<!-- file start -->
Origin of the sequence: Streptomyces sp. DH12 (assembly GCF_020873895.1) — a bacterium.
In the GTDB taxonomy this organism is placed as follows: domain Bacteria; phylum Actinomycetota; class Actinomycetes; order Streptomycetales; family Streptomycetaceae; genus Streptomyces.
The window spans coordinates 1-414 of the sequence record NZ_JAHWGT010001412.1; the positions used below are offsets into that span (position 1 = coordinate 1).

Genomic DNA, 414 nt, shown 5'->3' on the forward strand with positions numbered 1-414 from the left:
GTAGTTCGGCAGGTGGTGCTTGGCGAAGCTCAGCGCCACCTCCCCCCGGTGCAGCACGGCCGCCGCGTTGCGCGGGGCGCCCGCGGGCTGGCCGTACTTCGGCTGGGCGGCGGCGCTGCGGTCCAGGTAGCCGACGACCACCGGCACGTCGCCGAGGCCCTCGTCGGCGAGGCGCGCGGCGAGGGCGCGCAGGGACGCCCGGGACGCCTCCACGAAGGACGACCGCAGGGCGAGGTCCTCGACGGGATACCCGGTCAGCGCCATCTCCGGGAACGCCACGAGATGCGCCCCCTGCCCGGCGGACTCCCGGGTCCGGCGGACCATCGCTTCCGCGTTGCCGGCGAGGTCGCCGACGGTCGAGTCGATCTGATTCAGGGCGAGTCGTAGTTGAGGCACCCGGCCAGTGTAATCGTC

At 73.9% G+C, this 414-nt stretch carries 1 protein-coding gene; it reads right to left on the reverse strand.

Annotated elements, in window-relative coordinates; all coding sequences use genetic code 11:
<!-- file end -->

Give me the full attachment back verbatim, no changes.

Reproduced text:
Origin of the sequence: Streptomyces sp. DH12 (assembly GCF_020873895.1) — a bacterium.
In the GTDB taxonomy this organism is placed as follows: domain Bacteria; phylum Actinomycetota; class Actinomycetes; order Streptomycetales; family Streptomycetaceae; genus Streptomyces.
The window spans coordinates 1-414 of the sequence record NZ_JAHWGT010001412.1; the positions used below are offsets into that span (position 1 = coordinate 1).

Genomic DNA, 414 nt, shown 5'->3' on the forward strand with positions numbered 1-414 from the left:
GTAGTTCGGCAGGTGGTGCTTGGCGAAGCTCAGCGCCACCTCCCCCCGGTGCAGCACGGCCGCCGCGTTGCGCGGGGCGCCCGCGGGCTGGCCGTACTTCGGCTGGGCGGCGGCGCTGCGGTCCAGGTAGCCGACGACCACCGGCACGTCGCCGAGGCCCTCGTCGGCGAGGCGCGCGGCGAGGGCGCGCAGGGACGCCCGGGACGCCTCCACGAAGGACGACCGCAGGGCGAGGTCCTCGACGGGATACCCGGTCAGCGCCATCTCCGGGAACGCCACGAGATGCGCCCCCTGCCCGGCGGACTCCCGGGTCCGGCGGACCATCGCTTCCGCGTTGCCGGCGAGGTCGCCGACGGTCGAGTCGATCTGATTCAGGGCGAGTCGTAGTTGAGGCACCCGGCCAGTGTAATCGTC

At 73.9% G+C, this 414-nt stretch carries 1 protein-coding gene; it reads right to left on the reverse strand.

Annotated elements, in window-relative coordinates; all coding sequences use genetic code 11: